So it kinda begs the question "who is being rational/irrational" in this thread?

    Aspen I love this quote

    Well on one hand you have people who more or less rely on this to make their money.

    On the other hand you have everyone else who hates spam.
    Kind Regards

    Micmol

  12. #37
    Your Lord and Master, Foamy gold trophy Hierophant's Avatar
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    I think the problem is that the people on the receiving end see spam as a waste of money. It eats up bandwidth which costs money. It eats up software resources which costs money. And most importantly it eats up time which not only costs money but is not recoverable. You can quickly grow to hate things that cost you money and don't have any returns.

    I mean how many emails do you need about HGH, Breast Enlargment pills, hair loss treatments, sexual aids, porn sites, life insurance, stupid penny stocks, and moving millions of dollars for Nigeria? This doesn't even mention the spam that might be looked at if it weren't for all the other crap that shows up on a daily basis. So it all gets filtered out and deleted.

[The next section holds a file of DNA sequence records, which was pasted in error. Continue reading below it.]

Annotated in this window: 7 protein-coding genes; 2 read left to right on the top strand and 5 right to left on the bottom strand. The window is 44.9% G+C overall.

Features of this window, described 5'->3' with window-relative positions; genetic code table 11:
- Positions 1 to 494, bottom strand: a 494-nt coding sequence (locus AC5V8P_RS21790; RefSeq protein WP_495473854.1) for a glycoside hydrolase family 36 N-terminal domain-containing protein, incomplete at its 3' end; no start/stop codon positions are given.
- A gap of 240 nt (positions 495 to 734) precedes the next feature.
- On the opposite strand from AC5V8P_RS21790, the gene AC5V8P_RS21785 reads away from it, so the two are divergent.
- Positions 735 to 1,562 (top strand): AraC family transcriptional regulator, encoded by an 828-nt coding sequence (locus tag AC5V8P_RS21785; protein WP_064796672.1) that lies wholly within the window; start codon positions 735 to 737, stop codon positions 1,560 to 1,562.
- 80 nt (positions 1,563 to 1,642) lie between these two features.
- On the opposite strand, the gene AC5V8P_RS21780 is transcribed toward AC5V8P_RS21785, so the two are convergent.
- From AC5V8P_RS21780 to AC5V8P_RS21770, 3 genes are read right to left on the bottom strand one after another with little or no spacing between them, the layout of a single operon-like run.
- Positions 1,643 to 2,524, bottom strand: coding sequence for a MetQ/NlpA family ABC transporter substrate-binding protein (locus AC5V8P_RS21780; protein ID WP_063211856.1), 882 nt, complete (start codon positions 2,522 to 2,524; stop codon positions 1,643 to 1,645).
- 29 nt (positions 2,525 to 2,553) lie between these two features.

Wayne Luke
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  13. #38
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    'Well on one hand you have people who more or less rely on this to make their money.

    On the other hand you have everyone else who hates spam. '

    I think that you need 3 hands :-) True spammers could be dealt with so much more effectively if email marketing groups did not block certain anti-spam policies from becoming law. It is an impossible thing to fully prevent, but let's create some form of disincentive.
    Net Marketing - online marketing news, intelligence, and research.